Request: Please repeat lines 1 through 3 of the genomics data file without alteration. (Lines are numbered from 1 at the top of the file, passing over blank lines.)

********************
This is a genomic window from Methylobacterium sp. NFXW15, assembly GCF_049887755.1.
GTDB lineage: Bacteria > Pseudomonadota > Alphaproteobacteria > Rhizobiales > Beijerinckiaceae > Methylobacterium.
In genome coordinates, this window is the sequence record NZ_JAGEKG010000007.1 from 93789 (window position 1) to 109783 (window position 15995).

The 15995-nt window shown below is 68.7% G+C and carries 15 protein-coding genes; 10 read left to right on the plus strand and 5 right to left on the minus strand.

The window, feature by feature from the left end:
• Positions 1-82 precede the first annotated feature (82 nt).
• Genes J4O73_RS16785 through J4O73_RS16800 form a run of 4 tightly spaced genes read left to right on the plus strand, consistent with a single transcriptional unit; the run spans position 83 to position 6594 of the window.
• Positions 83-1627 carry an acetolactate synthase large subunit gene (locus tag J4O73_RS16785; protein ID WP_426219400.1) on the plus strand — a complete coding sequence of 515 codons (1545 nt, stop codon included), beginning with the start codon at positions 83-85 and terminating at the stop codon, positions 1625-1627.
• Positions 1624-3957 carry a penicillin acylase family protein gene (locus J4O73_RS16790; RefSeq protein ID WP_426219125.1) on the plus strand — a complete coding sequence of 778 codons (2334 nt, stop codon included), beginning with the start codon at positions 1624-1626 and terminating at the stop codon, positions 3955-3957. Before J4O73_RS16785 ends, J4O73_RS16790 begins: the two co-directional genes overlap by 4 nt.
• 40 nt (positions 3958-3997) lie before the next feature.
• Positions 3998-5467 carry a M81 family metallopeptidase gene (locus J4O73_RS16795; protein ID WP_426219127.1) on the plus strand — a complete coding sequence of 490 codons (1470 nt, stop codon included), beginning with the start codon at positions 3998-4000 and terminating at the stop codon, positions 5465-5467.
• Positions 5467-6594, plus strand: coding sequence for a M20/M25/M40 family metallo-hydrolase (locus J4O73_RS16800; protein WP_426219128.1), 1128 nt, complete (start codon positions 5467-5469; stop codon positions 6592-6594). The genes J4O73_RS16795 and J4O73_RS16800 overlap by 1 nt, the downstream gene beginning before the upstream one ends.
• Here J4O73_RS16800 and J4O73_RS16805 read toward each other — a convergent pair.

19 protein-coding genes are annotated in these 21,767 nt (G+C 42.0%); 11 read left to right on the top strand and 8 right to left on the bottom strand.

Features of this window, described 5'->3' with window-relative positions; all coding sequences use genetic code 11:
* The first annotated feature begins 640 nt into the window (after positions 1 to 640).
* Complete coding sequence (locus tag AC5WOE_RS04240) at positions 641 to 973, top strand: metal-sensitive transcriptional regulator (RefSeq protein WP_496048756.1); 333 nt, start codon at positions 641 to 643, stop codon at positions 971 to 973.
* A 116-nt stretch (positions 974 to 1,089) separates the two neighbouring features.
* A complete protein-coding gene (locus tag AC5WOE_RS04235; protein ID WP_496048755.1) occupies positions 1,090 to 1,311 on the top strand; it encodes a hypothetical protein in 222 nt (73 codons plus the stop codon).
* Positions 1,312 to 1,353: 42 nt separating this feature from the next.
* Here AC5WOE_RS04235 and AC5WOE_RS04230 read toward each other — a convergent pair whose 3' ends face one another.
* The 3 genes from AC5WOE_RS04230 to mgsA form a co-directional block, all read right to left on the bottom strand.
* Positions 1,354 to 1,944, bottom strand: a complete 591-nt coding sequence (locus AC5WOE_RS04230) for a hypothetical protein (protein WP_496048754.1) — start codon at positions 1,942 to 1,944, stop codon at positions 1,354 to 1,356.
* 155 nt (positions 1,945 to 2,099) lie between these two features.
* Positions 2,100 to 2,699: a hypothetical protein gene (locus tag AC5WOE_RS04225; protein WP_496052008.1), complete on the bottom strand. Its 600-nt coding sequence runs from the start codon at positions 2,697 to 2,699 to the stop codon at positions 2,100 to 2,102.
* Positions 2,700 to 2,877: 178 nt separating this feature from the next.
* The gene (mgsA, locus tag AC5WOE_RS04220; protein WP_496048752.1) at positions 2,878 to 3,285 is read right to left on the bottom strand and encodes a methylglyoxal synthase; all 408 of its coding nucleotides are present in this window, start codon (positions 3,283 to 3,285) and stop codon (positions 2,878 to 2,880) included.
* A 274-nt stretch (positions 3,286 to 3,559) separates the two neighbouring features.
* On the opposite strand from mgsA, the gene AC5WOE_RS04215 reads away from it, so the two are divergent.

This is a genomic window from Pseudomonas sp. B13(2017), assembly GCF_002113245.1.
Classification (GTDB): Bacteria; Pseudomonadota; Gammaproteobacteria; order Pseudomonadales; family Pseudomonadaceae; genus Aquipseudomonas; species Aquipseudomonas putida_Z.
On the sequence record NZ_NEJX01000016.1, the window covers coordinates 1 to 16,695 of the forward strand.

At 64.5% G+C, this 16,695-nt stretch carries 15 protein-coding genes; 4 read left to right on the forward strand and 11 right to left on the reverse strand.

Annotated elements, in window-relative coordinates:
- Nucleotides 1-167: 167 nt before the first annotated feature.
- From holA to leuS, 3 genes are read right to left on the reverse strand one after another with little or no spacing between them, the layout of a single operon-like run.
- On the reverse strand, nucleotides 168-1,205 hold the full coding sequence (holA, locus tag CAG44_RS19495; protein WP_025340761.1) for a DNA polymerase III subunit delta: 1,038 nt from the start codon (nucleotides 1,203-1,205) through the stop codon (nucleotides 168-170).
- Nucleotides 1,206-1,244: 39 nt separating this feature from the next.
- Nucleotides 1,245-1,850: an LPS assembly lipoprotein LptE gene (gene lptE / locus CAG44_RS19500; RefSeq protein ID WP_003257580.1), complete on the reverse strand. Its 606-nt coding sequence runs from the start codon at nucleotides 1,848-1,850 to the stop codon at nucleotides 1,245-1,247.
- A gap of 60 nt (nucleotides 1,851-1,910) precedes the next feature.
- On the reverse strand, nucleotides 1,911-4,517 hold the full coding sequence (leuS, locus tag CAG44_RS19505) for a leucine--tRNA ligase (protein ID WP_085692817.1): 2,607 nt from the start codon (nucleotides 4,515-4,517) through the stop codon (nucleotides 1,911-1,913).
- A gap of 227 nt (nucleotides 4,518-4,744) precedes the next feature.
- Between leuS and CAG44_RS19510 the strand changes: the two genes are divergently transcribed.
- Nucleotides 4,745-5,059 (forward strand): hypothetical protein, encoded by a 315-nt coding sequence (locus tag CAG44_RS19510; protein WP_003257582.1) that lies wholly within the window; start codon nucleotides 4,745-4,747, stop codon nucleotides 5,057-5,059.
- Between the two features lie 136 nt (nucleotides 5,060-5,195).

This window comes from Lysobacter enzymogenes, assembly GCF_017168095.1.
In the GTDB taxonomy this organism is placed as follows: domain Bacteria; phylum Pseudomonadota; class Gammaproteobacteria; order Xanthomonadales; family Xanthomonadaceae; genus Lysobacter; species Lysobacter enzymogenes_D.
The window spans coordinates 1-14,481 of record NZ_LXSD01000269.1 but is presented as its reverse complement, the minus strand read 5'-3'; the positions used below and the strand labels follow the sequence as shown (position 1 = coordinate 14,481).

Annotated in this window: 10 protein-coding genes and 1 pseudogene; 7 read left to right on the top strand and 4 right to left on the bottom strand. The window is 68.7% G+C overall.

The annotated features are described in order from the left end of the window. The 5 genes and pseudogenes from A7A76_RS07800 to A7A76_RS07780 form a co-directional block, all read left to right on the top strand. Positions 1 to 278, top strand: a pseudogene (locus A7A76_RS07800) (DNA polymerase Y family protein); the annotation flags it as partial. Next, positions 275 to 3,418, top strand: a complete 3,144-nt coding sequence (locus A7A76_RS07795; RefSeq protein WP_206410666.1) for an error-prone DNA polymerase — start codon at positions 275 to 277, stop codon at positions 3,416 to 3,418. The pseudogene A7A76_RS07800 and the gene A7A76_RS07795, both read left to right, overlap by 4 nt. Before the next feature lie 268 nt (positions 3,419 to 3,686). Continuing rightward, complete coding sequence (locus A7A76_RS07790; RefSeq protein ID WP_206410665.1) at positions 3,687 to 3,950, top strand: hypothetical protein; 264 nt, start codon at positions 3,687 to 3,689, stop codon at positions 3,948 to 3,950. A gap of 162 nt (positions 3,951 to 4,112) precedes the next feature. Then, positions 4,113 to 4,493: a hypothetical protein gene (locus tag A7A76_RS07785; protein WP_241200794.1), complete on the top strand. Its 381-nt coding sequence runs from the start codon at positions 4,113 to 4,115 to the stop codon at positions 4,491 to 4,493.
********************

This is a genomic window from Methylobacterium sp. NFXW15, assembly GCF_049887755.1.
GTDB lineage: Bacteria > Pseudomonadota > Alphaproteobacteria > Rhizobiales > Beijerinckiaceae > Methylobacterium.
In genome coordinates, this window is the sequence record NZ_JAGEKG010000007.1 from 93789 (window position 1) to 109783 (window position 15995).